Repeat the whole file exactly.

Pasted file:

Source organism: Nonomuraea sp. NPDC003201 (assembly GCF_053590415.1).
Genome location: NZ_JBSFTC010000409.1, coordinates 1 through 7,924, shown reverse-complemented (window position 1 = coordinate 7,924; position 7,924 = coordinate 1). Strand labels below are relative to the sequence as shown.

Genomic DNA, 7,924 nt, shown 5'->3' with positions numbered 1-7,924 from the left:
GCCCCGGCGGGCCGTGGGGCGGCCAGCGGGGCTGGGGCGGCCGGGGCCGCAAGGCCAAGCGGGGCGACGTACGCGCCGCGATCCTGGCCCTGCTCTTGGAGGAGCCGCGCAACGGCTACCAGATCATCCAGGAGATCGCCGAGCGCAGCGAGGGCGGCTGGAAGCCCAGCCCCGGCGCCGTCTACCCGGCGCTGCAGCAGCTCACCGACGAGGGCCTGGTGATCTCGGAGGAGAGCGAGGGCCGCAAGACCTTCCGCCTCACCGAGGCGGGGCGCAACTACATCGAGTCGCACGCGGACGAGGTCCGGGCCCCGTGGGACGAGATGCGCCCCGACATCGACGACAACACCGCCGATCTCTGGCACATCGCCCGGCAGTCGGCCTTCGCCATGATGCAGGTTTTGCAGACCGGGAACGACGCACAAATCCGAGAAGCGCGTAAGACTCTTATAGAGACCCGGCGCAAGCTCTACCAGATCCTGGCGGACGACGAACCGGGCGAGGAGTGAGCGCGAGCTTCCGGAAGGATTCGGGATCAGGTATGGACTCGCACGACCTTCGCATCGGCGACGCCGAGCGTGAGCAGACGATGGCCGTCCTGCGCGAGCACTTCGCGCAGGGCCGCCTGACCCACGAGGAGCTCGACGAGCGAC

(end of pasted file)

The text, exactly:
Source organism: Nonomuraea sp. NPDC003201 (assembly GCF_053590415.1).
Genome location: NZ_JBSFTC010000409.1, coordinates 1 through 7,924, shown reverse-complemented (window position 1 = coordinate 7,924; position 7,924 = coordinate 1). Strand labels below are relative to the sequence as shown.

Genomic DNA, 7,924 nt, shown 5'->3' with positions numbered 1-7,924 from the left:
GCCCCGGCGGGCCGTGGGGCGGCCAGCGGGGCTGGGGCGGCCGGGGCCGCAAGGCCAAGCGGGGCGACGTACGCGCCGCGATCCTGGCCCTGCTCTTGGAGGAGCCGCGCAACGGCTACCAGATCATCCAGGAGATCGCCGAGCGCAGCGAGGGCGGCTGGAAGCCCAGCCCCGGCGCCGTCTACCCGGCGCTGCAGCAGCTCACCGACGAGGGCCTGGTGATCTCGGAGGAGAGCGAGGGCCGCAAGACCTTCCGCCTCACCGAGGCGGGGCGCAACTACATCGAGTCGCACGCGGACGAGGTCCGGGCCCCGTGGGACGAGATGCGCCCCGACATCGACGACAACACCGCCGATCTCTGGCACATCGCCCGGCAGTCGGCCTTCGCCATGATGCAGGTTTTGCAGACCGGGAACGACGCACAAATCCGAGAAGCGCGTAAGACTCTTATAGAGACCCGGCGCAAGCTCTACCAGATCCTGGCGGACGACGAACCGGGCGAGGAGTGAGCGCGAGCTTCCGGAAGGATTCGGGATCAGGTATGGACTCGCACGACCTTCGCATCGGCGACGCCGAGCGTGAGCAGACGATGGCCGTCCTGCGCGAGCACTTCGCGCAGGGCCGCCTGACCCACGAGGAGCTCGACGAGCGAC